The beginning of April arrived with a tremendous amount of excitement. Over the coming weeks I was to perform eleven shows in three different continents. This madness started on the 9th April.
You never know where you are likely to be playing and the first show was in Oxford with Wild in a reception of a Fitness Centre. Not the venue I expected, but yet a very organised event for some of its members. It was decided by the owners to invite its guests to a Rock n Roll party night as a way of a thank you for joining their gym. The night was very enjoyable, albeit there were only about twenty guests that paid the £15 cover charge. Everybody was up dancing by the first couple of songs and it turned out to be a great night. I have always said I would rather play to twenty people that like us, than two hundred that don’t.
The next day was a rest day before teaching again on the Monday. In the middle of a tour it is easy not to bother about teaching, but where possible, I always like to honour my lessons. Most of my students look forward to their lesson each week and so do I, so there was no way I was going to let them down.
Tuesday morning arrived with a smile. Today was the day I head out to Canada to see my long friend Pete Turland and play some shows with his band. Although my flight wasn’t due to leave until 3.15pm, I was ready and packed for Heathrow airport by mid morning. Over the last few months I had been working on a list of songs for these shows. These tracks consisted of some rare rockabilly tracks including artists such as Bobby Loller, Sonny Fisher and Rick Carty. I also had the opportunity to play some T-Bone Walker tracks. T-Bone Walker blows me away every time I hear his music. I don’t often get the chance to play this style of music back home, so to finally get to play some of his tunes with great musicians was very exciting.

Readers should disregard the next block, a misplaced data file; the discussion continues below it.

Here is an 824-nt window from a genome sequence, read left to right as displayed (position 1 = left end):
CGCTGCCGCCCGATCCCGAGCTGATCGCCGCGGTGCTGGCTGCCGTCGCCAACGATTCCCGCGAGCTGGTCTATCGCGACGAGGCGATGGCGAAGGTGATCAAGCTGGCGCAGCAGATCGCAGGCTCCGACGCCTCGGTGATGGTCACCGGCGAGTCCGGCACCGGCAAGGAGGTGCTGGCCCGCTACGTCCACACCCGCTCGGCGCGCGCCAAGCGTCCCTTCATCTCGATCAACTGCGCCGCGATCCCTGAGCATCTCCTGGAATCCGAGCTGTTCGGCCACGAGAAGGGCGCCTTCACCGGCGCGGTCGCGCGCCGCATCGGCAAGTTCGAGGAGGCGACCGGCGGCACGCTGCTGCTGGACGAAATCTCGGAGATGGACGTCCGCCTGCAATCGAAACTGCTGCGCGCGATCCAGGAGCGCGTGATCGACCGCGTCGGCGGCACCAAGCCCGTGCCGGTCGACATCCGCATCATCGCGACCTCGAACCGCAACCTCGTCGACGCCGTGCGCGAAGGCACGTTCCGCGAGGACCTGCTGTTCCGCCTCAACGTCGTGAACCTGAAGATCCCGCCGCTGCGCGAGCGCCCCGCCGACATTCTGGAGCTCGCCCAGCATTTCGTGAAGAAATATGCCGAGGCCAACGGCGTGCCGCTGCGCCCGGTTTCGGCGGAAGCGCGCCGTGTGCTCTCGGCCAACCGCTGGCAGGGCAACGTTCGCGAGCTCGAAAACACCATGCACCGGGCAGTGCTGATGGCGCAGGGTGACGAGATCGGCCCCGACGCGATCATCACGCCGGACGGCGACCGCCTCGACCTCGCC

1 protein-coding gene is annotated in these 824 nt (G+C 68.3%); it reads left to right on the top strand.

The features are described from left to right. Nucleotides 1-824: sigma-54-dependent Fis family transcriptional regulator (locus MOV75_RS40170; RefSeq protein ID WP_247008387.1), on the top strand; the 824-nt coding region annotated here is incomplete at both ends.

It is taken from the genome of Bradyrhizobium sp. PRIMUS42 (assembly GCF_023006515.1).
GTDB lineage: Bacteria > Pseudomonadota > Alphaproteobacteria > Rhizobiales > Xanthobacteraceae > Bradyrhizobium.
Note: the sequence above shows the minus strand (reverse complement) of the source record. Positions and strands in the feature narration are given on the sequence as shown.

I landed around 5.15pm Alberta time and Pete was ready and waiting for me at the airport. It had been a few years since we have had the chance to catch up and hang out, so inevitably it was only right to grab a few beers. Not only was I there for the shows, but also to keep my friendship alive, as we have known each other for many years. Since the last time we had got together, Pete and Danielle have had twin daughters and this was my chance to meet up with his wonderful girls. We spent that evening and the next day catching up on recent events and what we had been up to over the last few years. We may be a few thousand miles apart, but that’s no excuse for letting our friendship fall by the wayside. I enjoyed these few days as much as the shows we performed.
Thursday soon came around and before I knew it, it was time to put on my drumming head. We were due to play at Rusty Reeds Blues bar for the next three nights. Rusty Reeds is a reasonable size venue with a dance floor area and a great stage including a full PA system. The drum kit was the house kit, but luckily it sounded just the way I liked it. The first show was more of a relaxed affair with not many people showing up, but then again, it was a blessing considering this was the first time we’d played together as a band. Chris Brzezicki was to be the bass player. Chris is a major force in Edmonton with most touring musicians giving him the call as they pass through Alberta. Considering the history of these two musicians, I was certainly in the presence of giants.